Warsaw Film Festival sets out to spotlight a slew of new local releases, from “Anxiety” by Sławomir Fabicki – Oscar-nominated for his short “A Man Thing” – to this year’s opener “Song of Goats” by Andrzej Jakimowski.
The latter, featuring “EO” star Mateusz Kościukiewicz and set in Greece, will show characters living close to an active volcano, exploring the question of how “each of us is responsible for maintaining our fragile heritage,” says the director.
“We are witnessing a war in a neighboring country [Ukraine], threats from a barbarian empire and rapidly growing populism that is devastating politics. It’s a dreadfully worrying mixture.”
As Poland braces for parliamentary elections on Oct. 15 and the controversy over Agnieszka Holland’s “Green Border” refuses to die down, emotions run high.
“What happened went beyond the accepted framework. There was no shortage of absurdity, like the attempt to force cinema managers to screen propaganda material before the film,” says fest’s director Stefan Laudyn.
“I don’t know what can and should be done, but I called Agnieszka Holland, expressing my support. I should also add that I was not on the Oscar committee this year.”
Despite Holland’s recent win in Venice, animation “The Peasants” was selected as Poland’s Oscar submission.
“The sheer hate unleashed by this government on an individual is reminiscent of the bully-boy tactics of the Communist thugs that did the same in the pre-Solidarity days,” adds Mike Downey, one of the producers on “Green Border” and “Song of Goats.”
“It becomes a bit excessive when a president, prime minister and minister of justice feel they must speak out against freedom of expression and attempt to intimidate artists, public and civil servants into only promoting the party line of the government.”
While making films about “Polish themes and Polish issues” without governmental interference is crucial, argues Downey, local filmmakers dare to venture beyond its borders.
In Fabicki’s “Anxiety,” two sisters, who couldn’t possibly be more different, head to a clinic in Switzerland.
“It talks about a subject that’s taboo in our country, namely assisted suicide,” says Laudyn.
Screenwriter Monika Sobień-Górska adds: “In 2013, I met a woman with late-stage cancer, who asked her best friend to help her organize a trip to an end-of-life clinic. ‘Anxiety’ is not just about assisted dying: it’s about reinventing yourself and finding the strength to live your own life, ignoring the expectations of others – even when they are the people we love.”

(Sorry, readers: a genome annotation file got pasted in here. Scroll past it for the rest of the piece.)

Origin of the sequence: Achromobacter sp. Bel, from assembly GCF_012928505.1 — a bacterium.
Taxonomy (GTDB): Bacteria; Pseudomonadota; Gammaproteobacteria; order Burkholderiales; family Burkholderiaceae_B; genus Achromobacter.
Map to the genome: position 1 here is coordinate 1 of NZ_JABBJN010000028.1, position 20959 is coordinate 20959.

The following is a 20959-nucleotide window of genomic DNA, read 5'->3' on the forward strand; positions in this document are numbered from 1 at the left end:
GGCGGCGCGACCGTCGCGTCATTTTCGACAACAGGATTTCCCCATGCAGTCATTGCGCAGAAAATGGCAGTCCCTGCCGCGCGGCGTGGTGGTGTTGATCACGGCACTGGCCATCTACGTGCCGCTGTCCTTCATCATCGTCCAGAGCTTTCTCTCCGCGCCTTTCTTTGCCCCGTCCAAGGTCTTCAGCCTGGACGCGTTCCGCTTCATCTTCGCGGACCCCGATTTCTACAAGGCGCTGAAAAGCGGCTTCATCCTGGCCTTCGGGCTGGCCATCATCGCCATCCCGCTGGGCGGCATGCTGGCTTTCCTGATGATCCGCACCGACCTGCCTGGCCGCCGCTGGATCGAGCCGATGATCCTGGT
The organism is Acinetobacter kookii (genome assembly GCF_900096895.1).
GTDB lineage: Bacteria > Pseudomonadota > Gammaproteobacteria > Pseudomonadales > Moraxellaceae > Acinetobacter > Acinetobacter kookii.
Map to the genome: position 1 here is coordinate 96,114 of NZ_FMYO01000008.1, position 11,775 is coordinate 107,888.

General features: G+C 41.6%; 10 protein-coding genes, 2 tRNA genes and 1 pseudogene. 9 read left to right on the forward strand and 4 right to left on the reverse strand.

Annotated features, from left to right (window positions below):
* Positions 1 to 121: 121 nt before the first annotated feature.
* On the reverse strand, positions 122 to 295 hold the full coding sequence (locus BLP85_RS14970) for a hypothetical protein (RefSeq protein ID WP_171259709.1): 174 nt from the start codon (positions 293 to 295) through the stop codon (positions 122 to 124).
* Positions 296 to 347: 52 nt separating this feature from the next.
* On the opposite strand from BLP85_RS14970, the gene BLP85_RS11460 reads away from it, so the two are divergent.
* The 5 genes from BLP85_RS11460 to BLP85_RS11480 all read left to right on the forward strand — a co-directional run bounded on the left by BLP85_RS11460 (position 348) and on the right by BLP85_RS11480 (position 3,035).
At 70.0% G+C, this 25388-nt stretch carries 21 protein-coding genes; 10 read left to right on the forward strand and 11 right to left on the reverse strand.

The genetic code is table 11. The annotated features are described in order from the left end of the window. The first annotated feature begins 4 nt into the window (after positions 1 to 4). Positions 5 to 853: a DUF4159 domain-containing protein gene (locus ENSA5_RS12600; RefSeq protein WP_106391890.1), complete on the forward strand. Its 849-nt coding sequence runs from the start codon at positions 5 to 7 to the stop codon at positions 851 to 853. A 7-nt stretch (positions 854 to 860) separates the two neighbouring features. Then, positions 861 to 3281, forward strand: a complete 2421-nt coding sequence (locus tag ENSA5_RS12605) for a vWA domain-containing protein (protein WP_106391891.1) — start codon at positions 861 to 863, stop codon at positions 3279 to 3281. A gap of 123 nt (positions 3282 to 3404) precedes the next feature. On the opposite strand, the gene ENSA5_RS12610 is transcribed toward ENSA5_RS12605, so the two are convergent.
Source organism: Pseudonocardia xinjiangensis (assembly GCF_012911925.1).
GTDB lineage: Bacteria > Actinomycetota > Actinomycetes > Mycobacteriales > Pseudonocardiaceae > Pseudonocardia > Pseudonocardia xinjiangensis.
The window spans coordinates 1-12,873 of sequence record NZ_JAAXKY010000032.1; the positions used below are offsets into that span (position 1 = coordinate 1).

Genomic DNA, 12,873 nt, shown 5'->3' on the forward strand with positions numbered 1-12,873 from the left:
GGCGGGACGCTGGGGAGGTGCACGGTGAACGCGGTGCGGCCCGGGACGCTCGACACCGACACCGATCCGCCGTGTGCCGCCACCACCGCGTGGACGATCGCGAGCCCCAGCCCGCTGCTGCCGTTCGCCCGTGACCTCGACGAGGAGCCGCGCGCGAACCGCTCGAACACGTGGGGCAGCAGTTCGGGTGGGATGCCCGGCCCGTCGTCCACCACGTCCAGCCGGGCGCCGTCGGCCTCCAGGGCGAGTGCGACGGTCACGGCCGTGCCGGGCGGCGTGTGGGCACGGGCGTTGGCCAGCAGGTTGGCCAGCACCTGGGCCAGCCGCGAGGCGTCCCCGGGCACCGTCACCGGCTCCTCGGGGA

“In cinema, I’m interested in people, their relationships with loved ones and with the world. I know there are many who like it and these are the viewers I make films for,” Fabicki says.
Traveling even further, Vita Maria Drygas shows holidays in territories under conflict in her doc “Danger Zone.”
“It’s not just a story about adrenaline-seeking individuals. The business of ‘war tourism’ serves as an excuse to hold up a mirror to our times,” she says.
“When I began working on this film, the situation in Ukraine was different. Then we witnessed the Taliban taking control of Afghanistan, dramatic changes in the plight of the Kurds in Syria. People tend to be interested in conflicts that are prominently covered by the media, but every war is cruel and horrifying.”
Paweł Hejbudzki’s “The One I Love,” Aniela Gabryel’s “Radical Move” and Agnieszka Elbanowska’s take on local paramilitary groups, “Pray for Peace, Train for War,” will also be shown. As well as Gabriela Muskała’s directorial debut “The Clowns,” about a group of young actors competing for a lead role in their graduation film.
“First and foremost, it’s about acting. About that thin line between reality and fiction with which we, actors, struggle every day,” says Muskała, previously seen in Cannes entry “Fugue.”
“I don’t know if I would have dared to make a full-length film right away if the subject wasn’t so familiar to me. Acting is a material for a novel, TV series and another film. Which, by the way, I’m already thinking about.”
Praising her cast, Muskała remains cautiously optimistic about the future.
“The young generation always has stories to tell and many emotions to offer, and they are doing it with passion and sincerity. But whether we, adults, will give them a chance to spread their wings, that’s another question,” she says.
Still, in her view, “Polish cinema is doing better and better.”
“What worries me, however, is the increasing politicization of the selection of films for Gdynia Film Festival [dedicated to Polish films]. This does not benefit art.”
The fest will also celebrate “EO” helmer Jerzy Skolimowski with a retrospective of his earliest films, including “Hands Up!,” banned by the censors for years. Recently, Skolimowski reunited with Roman Polański on the script for “The Palace.”
“He is a great master of cinema. He turned 85 this year and is in great shape. I had the pleasure of meeting him back in 1991, when we showed ‘30 Door Key’ at the end of the festival,” recalls Laudyn.
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